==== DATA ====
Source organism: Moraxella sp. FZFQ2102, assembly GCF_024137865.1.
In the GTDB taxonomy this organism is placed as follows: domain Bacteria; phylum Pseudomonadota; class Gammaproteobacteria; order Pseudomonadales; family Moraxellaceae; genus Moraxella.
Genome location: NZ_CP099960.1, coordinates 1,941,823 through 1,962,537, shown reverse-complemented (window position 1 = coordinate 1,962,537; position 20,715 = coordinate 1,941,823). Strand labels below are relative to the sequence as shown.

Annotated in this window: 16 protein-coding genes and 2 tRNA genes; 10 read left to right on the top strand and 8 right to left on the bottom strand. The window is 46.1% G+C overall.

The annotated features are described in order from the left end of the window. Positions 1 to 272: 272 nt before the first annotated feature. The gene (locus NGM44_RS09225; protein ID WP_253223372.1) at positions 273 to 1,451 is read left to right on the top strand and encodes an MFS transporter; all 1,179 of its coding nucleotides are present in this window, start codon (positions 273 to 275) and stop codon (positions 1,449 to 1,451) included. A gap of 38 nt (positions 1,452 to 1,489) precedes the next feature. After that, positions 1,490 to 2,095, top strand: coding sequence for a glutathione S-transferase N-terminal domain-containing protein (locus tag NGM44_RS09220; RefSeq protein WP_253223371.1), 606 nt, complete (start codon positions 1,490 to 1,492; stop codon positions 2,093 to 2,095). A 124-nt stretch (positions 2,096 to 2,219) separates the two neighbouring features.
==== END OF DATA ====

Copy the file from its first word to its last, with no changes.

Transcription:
Source organism: Moraxella sp. FZFQ2102, assembly GCF_024137865.1.
In the GTDB taxonomy this organism is placed as follows: domain Bacteria; phylum Pseudomonadota; class Gammaproteobacteria; order Pseudomonadales; family Moraxellaceae; genus Moraxella.
Genome location: NZ_CP099960.1, coordinates 1,941,823 through 1,962,537, shown reverse-complemented (window position 1 = coordinate 1,962,537; position 20,715 = coordinate 1,941,823). Strand labels below are relative to the sequence as shown.

Annotated in this window: 16 protein-coding genes and 2 tRNA genes; 10 read left to right on the top strand and 8 right to left on the bottom strand. The window is 46.1% G+C overall.

The annotated features are described in order from the left end of the window. Positions 1 to 272: 272 nt before the first annotated feature. The gene (locus NGM44_RS09225; protein ID WP_253223372.1) at positions 273 to 1,451 is read left to right on the top strand and encodes an MFS transporter; all 1,179 of its coding nucleotides are present in this window, start codon (positions 273 to 275) and stop codon (positions 1,449 to 1,451) included. A gap of 38 nt (positions 1,452 to 1,489) precedes the next feature. After that, positions 1,490 to 2,095, top strand: coding sequence for a glutathione S-transferase N-terminal domain-containing protein (locus tag NGM44_RS09220; RefSeq protein WP_253223371.1), 606 nt, complete (start codon positions 1,490 to 1,492; stop codon positions 2,093 to 2,095). A 124-nt stretch (positions 2,096 to 2,219) separates the two neighbouring features.